Have you ever wondered what Koh Samui was like 100, 50 or
even 20 years ago? You may be reading this while
reclining on a sun-lounger at your 5-star resort,
sipping a cocktail, after arriving via the quaint
airport that resembles a hotel lobby. Imagine how your
tropical holiday would have been different before the
airport was built, before the ring-road let you travel
right around the island in an hour, and before the
electricity cable from the mainland was built allowing
us to wallow in air-conditioned rooms, and keep in touch
with the world via WiFi.
Historians generally believe that Samui was first
inhabited around 1,500 years ago by fishermen from the
Malay Peninsula and traders from the southern coast of
China. Ancient Chinese maps, dating back to 1687, show
the co-ordinates we now know as Koh Samui, as 'Pulo
Cornam'. There are two schools of thought as to where
the name 'Samui' originates from. 'Samui' may be derived
from the name of a native tree, Mui, or may have evolved
from the Chinese word 'saboey' which means 'safe haven'
which it was to the Chinese traders who moored at its
Little was known about the island until the first boat
transportation service to Samui was launched in the mid
1800s. Back then, it took a full day of sailing to cover
the 35km voyage from Surat Thani on the mainland vastly
different to the easy one-hour flight from the capital
So when did the Samui as we know it, evolve? A few
decades ago, the island was an isolated community, with
little contact to the mainland. But in 1967, Khun Dilok
Suthiklom, leader of the island at that time, decided to
ask the government for help in developing Ko Samui's
Two main obstacles were the high hill between Nathon and
Mae Nam, and the rocky and mountainous area between
Chaweng and Lamai which had to be blasted to in order to
construct the road. Vegetation and rocks had to be
cleared. Dynamite and heavy construction vehicles were
needed, and these had to come from the mainland. The
result was a narrow track around the island. Before
concrete was laid along this track, it was not unusual
to see passengers exiting the cars to help push the
vehicles up steep inclines.
Construction of the
ring-road was constantly interrupted by heavy downpours
during the rainy season. Finally the concrete was poured
in 1973 to complete the 52km stretch that made its way
around the island. Initially, the road was only two
metres in width, but over the years it was widened to
accommodate more traffic, to form the (mostly) tarred
ring-road that we know today.
Nowadays, we can hardly imagine a time when the only way
to go from one place to another on Koh Samui was on foot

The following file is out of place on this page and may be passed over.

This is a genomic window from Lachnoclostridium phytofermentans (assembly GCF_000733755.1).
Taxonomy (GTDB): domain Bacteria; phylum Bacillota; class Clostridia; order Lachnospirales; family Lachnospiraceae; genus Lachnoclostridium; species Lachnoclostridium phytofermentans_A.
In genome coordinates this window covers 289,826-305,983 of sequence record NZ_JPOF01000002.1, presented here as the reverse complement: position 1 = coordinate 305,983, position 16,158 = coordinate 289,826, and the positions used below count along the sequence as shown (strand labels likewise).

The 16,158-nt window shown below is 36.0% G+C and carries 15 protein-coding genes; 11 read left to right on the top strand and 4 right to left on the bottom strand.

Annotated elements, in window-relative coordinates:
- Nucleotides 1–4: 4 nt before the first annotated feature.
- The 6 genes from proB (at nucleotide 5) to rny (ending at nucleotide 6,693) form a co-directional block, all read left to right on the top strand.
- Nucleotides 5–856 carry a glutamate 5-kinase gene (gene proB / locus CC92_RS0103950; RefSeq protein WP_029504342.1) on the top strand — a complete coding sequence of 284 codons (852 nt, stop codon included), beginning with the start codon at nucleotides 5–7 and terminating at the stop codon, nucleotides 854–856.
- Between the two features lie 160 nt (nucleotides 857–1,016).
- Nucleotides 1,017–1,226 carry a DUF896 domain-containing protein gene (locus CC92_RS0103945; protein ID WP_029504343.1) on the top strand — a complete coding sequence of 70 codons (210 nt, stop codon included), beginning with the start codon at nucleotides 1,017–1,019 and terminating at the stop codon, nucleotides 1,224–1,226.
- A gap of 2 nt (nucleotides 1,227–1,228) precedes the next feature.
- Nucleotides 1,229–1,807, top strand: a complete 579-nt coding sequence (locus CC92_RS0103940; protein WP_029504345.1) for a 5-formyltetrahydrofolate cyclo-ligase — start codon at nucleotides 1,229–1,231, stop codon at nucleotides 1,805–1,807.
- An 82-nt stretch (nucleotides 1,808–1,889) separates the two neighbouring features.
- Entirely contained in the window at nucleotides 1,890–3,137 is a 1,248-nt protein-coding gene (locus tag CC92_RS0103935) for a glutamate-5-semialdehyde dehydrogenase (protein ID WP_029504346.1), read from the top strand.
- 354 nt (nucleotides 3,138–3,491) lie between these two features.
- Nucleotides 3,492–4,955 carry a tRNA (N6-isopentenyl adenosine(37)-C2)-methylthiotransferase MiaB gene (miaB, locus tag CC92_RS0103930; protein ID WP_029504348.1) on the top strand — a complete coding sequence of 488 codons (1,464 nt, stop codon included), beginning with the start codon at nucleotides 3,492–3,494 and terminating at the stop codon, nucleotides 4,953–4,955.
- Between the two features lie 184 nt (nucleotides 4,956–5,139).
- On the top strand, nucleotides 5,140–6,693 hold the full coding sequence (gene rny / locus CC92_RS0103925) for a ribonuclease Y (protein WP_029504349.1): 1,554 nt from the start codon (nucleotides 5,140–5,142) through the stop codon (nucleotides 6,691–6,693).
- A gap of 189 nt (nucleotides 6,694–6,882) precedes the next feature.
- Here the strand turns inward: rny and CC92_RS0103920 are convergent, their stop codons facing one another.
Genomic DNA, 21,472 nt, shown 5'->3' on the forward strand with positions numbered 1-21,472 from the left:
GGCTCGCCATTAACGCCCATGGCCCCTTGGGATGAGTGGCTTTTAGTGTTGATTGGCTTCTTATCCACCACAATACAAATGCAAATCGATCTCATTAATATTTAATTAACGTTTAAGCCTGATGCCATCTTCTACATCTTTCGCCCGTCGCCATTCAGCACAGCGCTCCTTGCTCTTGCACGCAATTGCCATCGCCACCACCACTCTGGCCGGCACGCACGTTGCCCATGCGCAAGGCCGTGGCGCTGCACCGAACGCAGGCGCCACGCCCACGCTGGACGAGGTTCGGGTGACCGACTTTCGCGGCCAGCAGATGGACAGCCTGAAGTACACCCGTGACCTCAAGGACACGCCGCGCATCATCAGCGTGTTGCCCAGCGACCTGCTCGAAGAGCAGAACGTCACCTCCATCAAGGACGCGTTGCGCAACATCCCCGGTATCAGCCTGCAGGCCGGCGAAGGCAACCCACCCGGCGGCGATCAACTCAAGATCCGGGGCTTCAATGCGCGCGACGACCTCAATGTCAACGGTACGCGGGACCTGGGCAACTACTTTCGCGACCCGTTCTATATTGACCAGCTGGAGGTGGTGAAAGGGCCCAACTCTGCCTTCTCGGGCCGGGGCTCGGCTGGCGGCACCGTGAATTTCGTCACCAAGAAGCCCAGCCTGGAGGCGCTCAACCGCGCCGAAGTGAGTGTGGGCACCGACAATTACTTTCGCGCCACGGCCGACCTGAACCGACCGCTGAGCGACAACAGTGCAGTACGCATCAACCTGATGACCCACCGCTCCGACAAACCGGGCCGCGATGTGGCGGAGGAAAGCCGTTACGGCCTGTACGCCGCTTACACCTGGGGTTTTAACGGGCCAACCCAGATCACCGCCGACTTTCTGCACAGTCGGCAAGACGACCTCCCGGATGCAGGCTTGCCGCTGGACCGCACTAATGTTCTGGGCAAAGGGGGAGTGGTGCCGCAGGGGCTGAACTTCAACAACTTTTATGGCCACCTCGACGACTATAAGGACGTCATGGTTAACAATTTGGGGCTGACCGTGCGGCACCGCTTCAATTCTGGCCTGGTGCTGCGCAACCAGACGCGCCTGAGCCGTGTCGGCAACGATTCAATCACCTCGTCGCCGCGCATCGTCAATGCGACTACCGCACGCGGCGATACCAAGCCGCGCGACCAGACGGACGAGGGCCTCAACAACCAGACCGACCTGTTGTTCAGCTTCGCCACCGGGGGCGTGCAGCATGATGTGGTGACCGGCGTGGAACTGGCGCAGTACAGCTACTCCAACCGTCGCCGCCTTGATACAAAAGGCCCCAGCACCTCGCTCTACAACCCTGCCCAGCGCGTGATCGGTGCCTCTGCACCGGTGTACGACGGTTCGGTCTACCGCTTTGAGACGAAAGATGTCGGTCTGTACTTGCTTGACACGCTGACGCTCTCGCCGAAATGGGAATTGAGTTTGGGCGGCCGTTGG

or by boat. Prior to the ring-road being built, a
journey from the east to west coast meant a 15 kilometre
trek across the island's mountainous jungle. Watching
sunrise in Lamai, and nipping across to watch sunset
along Lipa Noi beach in a day, was just not a reality.
In the early 1970s, word started spreading among the
hippie backpacking community of a beautiful unspoilt
hideaway in the gulf of Thailand. This was the start of
tourism to Samui. Back then, the only accommodation was
in the form of a few wooden beach shacks with no
electricity, and little more than a hammock to swing in
John 'Squall', owner of Tradewinds Cottages on Chaweng
Beach, was one of those first backpackers to reach
Samui's shores, and decided to make it home. A keen
sailor, he was also a pioneer in discovering the
island's waters and collection of neighbouring islands
that make up the marine park. John speaks of days when
Chaweng beach road was only a dirt track and the area
from the beach road to where Tesco is now was merely a
swampland with no buildings whatsoever. With no Tesco or
Big C around, getting provisions was touch and go, and
meant buying whatever could be locally produced. John
remembers when a Swedish chap by the name of Bill owned
the only real supermarket, aptly named Bill's
Supermarket, located in Chaweng. Bill would do regular
trips to Bangkok, bringing butter and bacon back in ice
chests - a highly sought after commodity to sell to the
island's few resorts and restaurants.
Samui Holiday's very own managing director, Henrik Bjork,
who has been living on Samui for around 17 years,
reminisces about a few entrepreneurs trading here 12-15
years ago. These guys would drive trucks up to Chiang
Mai to bring fruit and vegetables back to the island, as
the best produce is grown up north. They made a good
living selling to expats, locals and the fledgling
hospitality industry. Unfortunately they got greedy, and
ended up in trouble for bringing back more than just
veggies. I'll leave that up to your imagination says
During the 1980s, on realising the island's true tourism
potential, the Thai Government started pouring resources
into Samui. Word of our tropical paradise continued to
spread and more and more tourists flocked to the shores
of Kho Samui - at first only via ferry, but then in droves